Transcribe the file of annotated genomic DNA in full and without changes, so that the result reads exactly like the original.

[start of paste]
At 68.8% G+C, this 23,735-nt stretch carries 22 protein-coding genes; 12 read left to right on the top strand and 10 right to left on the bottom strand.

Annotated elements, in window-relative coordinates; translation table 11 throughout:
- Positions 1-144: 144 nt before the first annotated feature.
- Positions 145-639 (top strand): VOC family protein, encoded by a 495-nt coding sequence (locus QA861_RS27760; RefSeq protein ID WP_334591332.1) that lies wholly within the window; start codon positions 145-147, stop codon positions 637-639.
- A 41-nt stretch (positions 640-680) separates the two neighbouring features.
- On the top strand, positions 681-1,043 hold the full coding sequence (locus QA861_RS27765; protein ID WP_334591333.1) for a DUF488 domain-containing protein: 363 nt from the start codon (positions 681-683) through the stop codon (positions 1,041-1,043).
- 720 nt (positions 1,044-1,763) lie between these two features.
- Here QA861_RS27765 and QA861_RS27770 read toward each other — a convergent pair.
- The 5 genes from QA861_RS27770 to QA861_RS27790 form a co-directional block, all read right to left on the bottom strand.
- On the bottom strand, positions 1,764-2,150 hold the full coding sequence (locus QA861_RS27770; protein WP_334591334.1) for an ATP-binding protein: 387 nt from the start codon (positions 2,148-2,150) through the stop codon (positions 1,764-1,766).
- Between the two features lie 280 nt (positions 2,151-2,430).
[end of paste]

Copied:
At 68.8% G+C, this 23,735-nt stretch carries 22 protein-coding genes; 12 read left to right on the top strand and 10 right to left on the bottom strand.

Annotated elements, in window-relative coordinates; translation table 11 throughout:
- Positions 1-144: 144 nt before the first annotated feature.
- Positions 145-639 (top strand): VOC family protein, encoded by a 495-nt coding sequence (locus QA861_RS27760; RefSeq protein ID WP_334591332.1) that lies wholly within the window; start codon positions 145-147, stop codon positions 637-639.
- A 41-nt stretch (positions 640-680) separates the two neighbouring features.
- On the top strand, positions 681-1,043 hold the full coding sequence (locus QA861_RS27765; protein ID WP_334591333.1) for a DUF488 domain-containing protein: 363 nt from the start codon (positions 681-683) through the stop codon (positions 1,041-1,043).
- 720 nt (positions 1,044-1,763) lie between these two features.
- Here QA861_RS27765 and QA861_RS27770 read toward each other — a convergent pair.
- The 5 genes from QA861_RS27770 to QA861_RS27790 form a co-directional block, all read right to left on the bottom strand.
- On the bottom strand, positions 1,764-2,150 hold the full coding sequence (locus QA861_RS27770; protein WP_334591334.1) for an ATP-binding protein: 387 nt from the start codon (positions 2,148-2,150) through the stop codon (positions 1,764-1,766).
- Between the two features lie 280 nt (positions 2,151-2,430).